On December 6, 2019, the the United States Court of Appeals for the Second Circuit decided an important case which clarifies the law concerning settling federal wage and hour cases. Today’s Long Island employment law blog takes a look at this decision.
In 2015, the United States Court of Appeals for the Second Circuit issued a decision which sent employment lawyers in New York into a panic. The decision, known as Cheeks, essentially requires that when parties settle a lawsuit arising under the Fair Labor Standards Act (FLSA), a court or the Department of Labor must approve the settlement. In other words, in the normal course, parties may settle cases under whatever mutually agreeable terms they decide on and the court has no say in the matter. Cheeks altered this practice for FLSA cases (the federal statute regulating minimum wage and overtime).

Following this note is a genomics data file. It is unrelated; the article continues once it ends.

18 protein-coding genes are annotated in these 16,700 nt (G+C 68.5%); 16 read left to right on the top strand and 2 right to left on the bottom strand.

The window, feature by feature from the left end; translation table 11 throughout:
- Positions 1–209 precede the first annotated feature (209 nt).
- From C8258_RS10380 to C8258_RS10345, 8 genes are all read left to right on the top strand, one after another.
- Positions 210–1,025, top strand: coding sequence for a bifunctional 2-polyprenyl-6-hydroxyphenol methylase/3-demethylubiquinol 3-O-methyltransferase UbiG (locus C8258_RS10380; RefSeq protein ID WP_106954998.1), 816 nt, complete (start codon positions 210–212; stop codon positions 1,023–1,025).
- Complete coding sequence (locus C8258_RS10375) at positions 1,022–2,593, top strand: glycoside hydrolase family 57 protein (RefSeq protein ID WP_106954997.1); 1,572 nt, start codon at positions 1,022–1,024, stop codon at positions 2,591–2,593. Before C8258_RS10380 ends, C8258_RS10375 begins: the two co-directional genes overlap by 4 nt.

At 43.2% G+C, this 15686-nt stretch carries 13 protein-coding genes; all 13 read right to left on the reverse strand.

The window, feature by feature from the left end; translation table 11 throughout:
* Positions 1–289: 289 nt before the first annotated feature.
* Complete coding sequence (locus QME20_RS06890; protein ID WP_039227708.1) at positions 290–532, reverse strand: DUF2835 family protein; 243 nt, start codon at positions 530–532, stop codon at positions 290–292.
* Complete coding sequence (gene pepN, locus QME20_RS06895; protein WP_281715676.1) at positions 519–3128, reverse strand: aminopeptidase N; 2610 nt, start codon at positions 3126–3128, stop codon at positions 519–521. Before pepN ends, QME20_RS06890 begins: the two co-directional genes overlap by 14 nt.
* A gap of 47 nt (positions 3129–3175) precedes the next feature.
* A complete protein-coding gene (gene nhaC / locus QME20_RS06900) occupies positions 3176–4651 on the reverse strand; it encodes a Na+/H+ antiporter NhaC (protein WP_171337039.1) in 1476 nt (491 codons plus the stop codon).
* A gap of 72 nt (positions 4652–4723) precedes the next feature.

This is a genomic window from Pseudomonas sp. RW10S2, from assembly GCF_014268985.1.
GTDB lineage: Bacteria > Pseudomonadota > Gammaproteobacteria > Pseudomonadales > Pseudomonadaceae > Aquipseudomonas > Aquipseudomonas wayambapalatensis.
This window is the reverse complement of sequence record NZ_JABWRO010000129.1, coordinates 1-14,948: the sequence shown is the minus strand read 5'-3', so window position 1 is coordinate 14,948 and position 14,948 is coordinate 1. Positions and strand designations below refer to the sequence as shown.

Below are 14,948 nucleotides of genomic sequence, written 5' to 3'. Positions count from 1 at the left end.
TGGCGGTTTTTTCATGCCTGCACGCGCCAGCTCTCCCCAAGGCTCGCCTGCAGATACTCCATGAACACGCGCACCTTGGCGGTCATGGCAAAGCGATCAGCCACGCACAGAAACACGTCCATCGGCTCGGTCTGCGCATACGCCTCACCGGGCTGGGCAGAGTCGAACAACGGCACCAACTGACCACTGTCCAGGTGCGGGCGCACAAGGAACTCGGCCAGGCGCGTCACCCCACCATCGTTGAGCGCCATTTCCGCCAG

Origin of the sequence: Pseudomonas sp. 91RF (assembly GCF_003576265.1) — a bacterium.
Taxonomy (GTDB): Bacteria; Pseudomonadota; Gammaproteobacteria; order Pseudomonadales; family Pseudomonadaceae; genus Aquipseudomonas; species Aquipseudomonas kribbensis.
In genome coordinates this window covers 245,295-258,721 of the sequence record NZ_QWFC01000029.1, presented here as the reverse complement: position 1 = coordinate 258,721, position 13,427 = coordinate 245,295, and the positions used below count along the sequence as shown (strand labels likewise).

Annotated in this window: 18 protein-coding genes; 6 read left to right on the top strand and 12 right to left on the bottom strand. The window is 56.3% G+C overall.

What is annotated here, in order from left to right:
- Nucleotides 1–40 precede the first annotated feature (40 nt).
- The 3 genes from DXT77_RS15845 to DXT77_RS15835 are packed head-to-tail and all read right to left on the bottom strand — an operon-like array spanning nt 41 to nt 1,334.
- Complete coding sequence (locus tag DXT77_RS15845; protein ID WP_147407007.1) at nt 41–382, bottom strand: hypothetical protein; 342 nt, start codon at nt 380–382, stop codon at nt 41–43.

Moreover, Cheeks requires that when deciding whether to approve FLSA settlements, courts must review the settlement agreement for fairness and other requirements, including that the release is limited to wage claims and that the agreement does not require confidentiality. Further, courts review any amount of the settlement allotted for attorneys fees to ensure their reasonableness.